What is Process Capability?
Process capability is defined as a statistical measure of the inherent process variability of a given characteristic. You can use a process-capability study to assess the ability of a process to meet specifications.
During a quality improvement initiative, such as Six Sigma, a capability estimate is typically obtained at the start and end of the study to reflect the level of improvement that occurred.
Several capability estimates are in widespread use, including:
- Potential capability (Cp) and actual capability during production (Cpk) are process capability estimates. Cp and Cpk show how capable a process is of meeting its specification limits, used with continuous data. They are valuable tools for evaluating initial and ongoing capability of parts and processes.
- “Sigma” is a capability estimate typically used with attribute data (i.e., with defect rates).
Capability estimates like these essentially reflect the nonconformance rate of a process by expressing this performance in the form of a single number. Typically this involves calculating some ratio of the specification limits to process spread.
Practical Concerns when Conducting Capability Studies
There are both positive and negative aspects to capability estimates. For example, Cp and Cpk estimates are highly sensitive to the assumption that one is sampling from a normal distribution—that is, most of the data points are concentrated around the average (mean), forming a bell–shaped curve.
Furthermore, sampling from a stable system is essential to obtaining meaningful estimates of process performance for future production.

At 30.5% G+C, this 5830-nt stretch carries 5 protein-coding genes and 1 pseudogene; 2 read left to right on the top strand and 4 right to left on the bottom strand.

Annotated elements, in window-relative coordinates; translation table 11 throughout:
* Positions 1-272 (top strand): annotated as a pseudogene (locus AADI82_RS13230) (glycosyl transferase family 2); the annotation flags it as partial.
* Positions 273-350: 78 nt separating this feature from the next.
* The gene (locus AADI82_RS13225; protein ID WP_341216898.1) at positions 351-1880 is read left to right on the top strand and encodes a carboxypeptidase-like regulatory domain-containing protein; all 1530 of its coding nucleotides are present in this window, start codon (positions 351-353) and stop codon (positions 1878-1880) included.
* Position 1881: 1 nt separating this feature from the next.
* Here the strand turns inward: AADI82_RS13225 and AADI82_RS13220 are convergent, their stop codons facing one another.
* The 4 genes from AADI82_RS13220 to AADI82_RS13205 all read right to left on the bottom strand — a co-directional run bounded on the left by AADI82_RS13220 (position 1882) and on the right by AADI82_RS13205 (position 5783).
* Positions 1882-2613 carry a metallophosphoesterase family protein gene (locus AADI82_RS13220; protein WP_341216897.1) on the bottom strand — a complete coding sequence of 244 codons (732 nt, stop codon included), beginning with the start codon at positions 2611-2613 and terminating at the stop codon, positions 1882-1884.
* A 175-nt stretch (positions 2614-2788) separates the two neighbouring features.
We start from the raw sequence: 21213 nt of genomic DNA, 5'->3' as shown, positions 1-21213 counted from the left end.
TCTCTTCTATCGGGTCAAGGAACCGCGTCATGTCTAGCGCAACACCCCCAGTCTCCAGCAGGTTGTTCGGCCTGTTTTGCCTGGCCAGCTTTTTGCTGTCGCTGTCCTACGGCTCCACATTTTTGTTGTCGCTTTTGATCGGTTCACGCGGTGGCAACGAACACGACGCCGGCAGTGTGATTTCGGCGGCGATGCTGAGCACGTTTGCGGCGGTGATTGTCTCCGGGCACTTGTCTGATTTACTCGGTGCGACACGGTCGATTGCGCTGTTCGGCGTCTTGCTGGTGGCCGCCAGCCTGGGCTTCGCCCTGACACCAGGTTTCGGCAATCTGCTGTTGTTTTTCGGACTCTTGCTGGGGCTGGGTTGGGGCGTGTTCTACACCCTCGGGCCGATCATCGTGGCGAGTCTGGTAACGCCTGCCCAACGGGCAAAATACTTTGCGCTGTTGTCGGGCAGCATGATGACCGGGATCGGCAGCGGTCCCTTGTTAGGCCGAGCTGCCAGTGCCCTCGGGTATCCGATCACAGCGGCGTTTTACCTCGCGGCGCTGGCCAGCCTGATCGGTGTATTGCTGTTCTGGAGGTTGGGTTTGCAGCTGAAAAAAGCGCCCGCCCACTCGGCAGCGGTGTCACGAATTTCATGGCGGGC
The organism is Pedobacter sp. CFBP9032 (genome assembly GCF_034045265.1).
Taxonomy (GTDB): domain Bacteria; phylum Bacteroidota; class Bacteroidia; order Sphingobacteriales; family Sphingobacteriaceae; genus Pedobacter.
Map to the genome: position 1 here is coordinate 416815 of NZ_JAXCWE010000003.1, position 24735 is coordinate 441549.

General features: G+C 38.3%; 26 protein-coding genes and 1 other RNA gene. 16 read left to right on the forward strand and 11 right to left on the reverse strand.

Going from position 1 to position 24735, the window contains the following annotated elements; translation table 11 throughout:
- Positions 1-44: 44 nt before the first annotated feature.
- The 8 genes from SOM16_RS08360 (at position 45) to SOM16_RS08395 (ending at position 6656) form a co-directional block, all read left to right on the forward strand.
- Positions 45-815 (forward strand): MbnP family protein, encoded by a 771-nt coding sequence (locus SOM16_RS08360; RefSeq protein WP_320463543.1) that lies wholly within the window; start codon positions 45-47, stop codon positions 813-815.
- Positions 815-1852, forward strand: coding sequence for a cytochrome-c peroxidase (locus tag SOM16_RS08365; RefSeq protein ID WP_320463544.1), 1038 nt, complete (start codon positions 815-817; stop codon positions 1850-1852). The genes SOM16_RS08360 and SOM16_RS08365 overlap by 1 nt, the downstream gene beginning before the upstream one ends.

Many quality practitioners report solely the numerical values of the capability estimates. Others, however, note that the capability estimates are themselves merely statistics, or point estimates of the true capability of a process. As such, the use of confidence intervals for the true capability values may also be reported.
When sampling from stable, but non-normal distributions, other strategies to obtain meaningful capability estimates may be appropriate, including:
- Transforming the data to be approximately well modeled by a Normal distribution.
- Using an alternative probability distribution, such as Weibull or lognormal distributions.
Process Capability Articles
Quality Improvement Under Budgetary and Life-Cycle Constraints (PDF) Cost is a major driver in many, if not all, of the decisions that a firm must make. How much should be spent on process improvement with respect to improvement in process capability?
My Supplier's Capability Is What? (PDF) Know what processes your suppliers are using, and make them prove those processes are capable and controlled.
One Good Idea: Process Capability—Understanding the Concept Help employees grasp the basics of process potential and performance.